Procedures for which there are a substantial number of constituents that will need to be made aware of changes will need to be approved as part of the Institute Policy Development and Life Cycle Process. Ultimately, the Policy Steering Committee will make the determination if a procedure needs to be reviewed.
- What if my policy is mostly procedure?
All Institute-level policies are subject to the Institute Policy Development and Life Cycle Process, and should be included in the Policy Library. In some cases, it may be more appropriate for procedures to be linked to from the policy and kept internally by the responsible department. The Policy Steering Committee will make the final determination if a procedure needs to be included in the Policy Library.
- What is the difference between standards and guidelines, and how do they differ from policy?
Standards are statements dictating the state of affairs and establishing a rule from a recognized authority outside Georgia Tech, and therefore do not receive approval through the Institute Policy Development and Life Cycle Process.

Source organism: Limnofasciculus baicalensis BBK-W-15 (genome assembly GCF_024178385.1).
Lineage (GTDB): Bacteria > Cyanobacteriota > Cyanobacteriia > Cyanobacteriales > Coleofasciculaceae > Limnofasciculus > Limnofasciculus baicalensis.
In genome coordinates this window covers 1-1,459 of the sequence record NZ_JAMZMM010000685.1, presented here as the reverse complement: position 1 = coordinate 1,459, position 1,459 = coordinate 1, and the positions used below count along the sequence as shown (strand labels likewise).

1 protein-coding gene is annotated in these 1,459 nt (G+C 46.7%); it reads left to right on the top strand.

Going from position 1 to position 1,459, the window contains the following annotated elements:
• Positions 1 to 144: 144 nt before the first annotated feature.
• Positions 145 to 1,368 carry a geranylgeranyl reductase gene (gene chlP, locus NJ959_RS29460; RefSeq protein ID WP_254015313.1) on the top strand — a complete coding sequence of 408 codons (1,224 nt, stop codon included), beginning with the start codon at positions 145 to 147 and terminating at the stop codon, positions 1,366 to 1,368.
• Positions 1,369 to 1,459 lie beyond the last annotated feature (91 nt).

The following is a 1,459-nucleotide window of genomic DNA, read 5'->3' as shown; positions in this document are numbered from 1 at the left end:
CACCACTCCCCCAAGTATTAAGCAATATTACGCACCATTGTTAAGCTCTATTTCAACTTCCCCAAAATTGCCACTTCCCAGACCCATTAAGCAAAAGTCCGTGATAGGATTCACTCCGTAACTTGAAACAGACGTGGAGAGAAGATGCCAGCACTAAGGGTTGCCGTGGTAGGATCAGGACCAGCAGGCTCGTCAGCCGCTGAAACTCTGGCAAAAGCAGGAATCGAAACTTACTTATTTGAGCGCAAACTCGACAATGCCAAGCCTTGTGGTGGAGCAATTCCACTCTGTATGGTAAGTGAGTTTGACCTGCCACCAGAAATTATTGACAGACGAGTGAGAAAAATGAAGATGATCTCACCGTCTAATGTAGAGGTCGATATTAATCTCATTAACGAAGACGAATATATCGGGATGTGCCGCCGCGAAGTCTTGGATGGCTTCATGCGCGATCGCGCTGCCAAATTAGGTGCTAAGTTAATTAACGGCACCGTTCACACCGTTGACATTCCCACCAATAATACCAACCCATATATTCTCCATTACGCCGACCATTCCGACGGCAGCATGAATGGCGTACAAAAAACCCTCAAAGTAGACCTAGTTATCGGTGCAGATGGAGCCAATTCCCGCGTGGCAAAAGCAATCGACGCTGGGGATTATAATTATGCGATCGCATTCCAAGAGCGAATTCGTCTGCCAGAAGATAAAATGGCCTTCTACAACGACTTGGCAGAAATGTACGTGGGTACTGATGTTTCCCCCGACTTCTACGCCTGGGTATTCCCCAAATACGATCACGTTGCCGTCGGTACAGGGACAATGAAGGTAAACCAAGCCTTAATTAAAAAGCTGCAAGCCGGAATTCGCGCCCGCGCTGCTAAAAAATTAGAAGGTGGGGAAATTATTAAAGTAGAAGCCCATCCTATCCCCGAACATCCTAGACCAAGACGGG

Guidelines contain information about how to accomplish a task or reach a specific goal. They are provided as suggestions; in other words, they are not mandatory like policy, but a good idea. Guidelines may also contain an element of “best practice” – alternate actions might be available and might work, but what is being provided has proved to be the fastest, least costly, etc.
- How do I find a policy in the Policy Library?
The Policy Library is fully searchable from both the gold search bar at the top and the “Looking For A Policy?” search box on the right. Alternatively, you can browse policies by category within each of the Policy Books: Board of Regents, Faculty Handbook, Student Life, Administrative (Business & Finance, Campus Use & Facilities, Employment, Information Technology, Legal, Records & Publications), and Research Support.
- How do I get clarification on a policy?
For questions specific to a policy, please contact the Policy Contact listed in the policy. For general policy questions, you may contact the Institute Policy Manager (email@example.com).
- How do I determine the Policy Owner?